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Nigeria’s decision to ban Twitter has no legal basis. Here’s why

The Nigerian government has no legal capacity to unilaterally regulate or police borderless social media platforms.

The Conversation Africa



In early June, the Nigerian government announced that it had banned the use of Twitter in the country. This followed the media platform’s decision to delete a tweet by the Nigerian president, Muhammadu Buhari, on the grounds that it violated the platform’s rules.

The Attorney General of Nigeria, Abubakar Malami, vowed to prosecute violators of the ban, a threat that he later recanted.

This raises the question of whether the ban is legal. In my view it isn’t. Under the current constitutional dispensation, the Nigerian government lacks the legal competence to unilaterally ban twitter or prosecute violators of the ban.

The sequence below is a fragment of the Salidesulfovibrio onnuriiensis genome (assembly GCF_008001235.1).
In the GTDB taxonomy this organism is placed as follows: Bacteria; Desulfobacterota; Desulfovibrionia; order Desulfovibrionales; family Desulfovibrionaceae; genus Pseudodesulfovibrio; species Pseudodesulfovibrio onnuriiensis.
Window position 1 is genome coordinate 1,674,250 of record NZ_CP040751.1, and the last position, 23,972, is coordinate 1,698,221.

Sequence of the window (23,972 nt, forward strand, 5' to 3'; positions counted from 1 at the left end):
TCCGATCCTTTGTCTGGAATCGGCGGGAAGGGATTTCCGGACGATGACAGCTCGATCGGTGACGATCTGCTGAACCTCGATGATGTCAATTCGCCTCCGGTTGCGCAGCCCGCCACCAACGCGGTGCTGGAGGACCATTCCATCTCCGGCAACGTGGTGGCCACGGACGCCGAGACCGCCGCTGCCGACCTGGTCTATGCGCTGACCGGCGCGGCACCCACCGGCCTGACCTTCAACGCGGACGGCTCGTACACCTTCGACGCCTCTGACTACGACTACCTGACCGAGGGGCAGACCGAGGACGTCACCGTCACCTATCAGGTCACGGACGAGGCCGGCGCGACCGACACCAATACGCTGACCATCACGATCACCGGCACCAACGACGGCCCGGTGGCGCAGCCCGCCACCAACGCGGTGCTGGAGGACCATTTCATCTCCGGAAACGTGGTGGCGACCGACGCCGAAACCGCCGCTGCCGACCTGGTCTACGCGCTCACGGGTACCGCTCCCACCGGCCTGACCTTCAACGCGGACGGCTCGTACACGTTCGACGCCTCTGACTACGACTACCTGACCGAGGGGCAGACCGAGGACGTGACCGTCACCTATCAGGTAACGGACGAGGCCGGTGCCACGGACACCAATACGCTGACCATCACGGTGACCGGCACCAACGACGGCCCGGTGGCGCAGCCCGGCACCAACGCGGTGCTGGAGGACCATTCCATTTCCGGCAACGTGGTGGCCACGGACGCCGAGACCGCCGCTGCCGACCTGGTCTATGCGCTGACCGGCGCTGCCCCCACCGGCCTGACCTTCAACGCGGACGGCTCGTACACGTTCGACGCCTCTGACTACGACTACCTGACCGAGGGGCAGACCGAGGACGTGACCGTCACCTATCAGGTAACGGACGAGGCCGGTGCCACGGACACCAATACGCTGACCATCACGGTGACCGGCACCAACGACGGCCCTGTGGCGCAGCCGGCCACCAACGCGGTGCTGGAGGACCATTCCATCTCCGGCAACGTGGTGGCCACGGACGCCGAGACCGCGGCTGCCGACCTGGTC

It is possible for the Twitter ban to be pressed into one or two of the permissible grounds of limitation under section 45 of the Nigerian constitution. However, examination of the facts surrounding the ban show that, at the very least, the ban fails the test of legality. For one, it was announced by the country’s Minister of Information at a press conference rather than being effected through a law of general application as required by Section 45 of the 1999 Constitution.


In this article, I interrogate the limit of governments’ regulation of border-less technology companies in Nigeria. I discuss the legal issues arising out of the ban. I also set out the importance of the right to freedom of expression, the right most implicated by the ban, and the scope of its protection under Nigeria’s legal framework.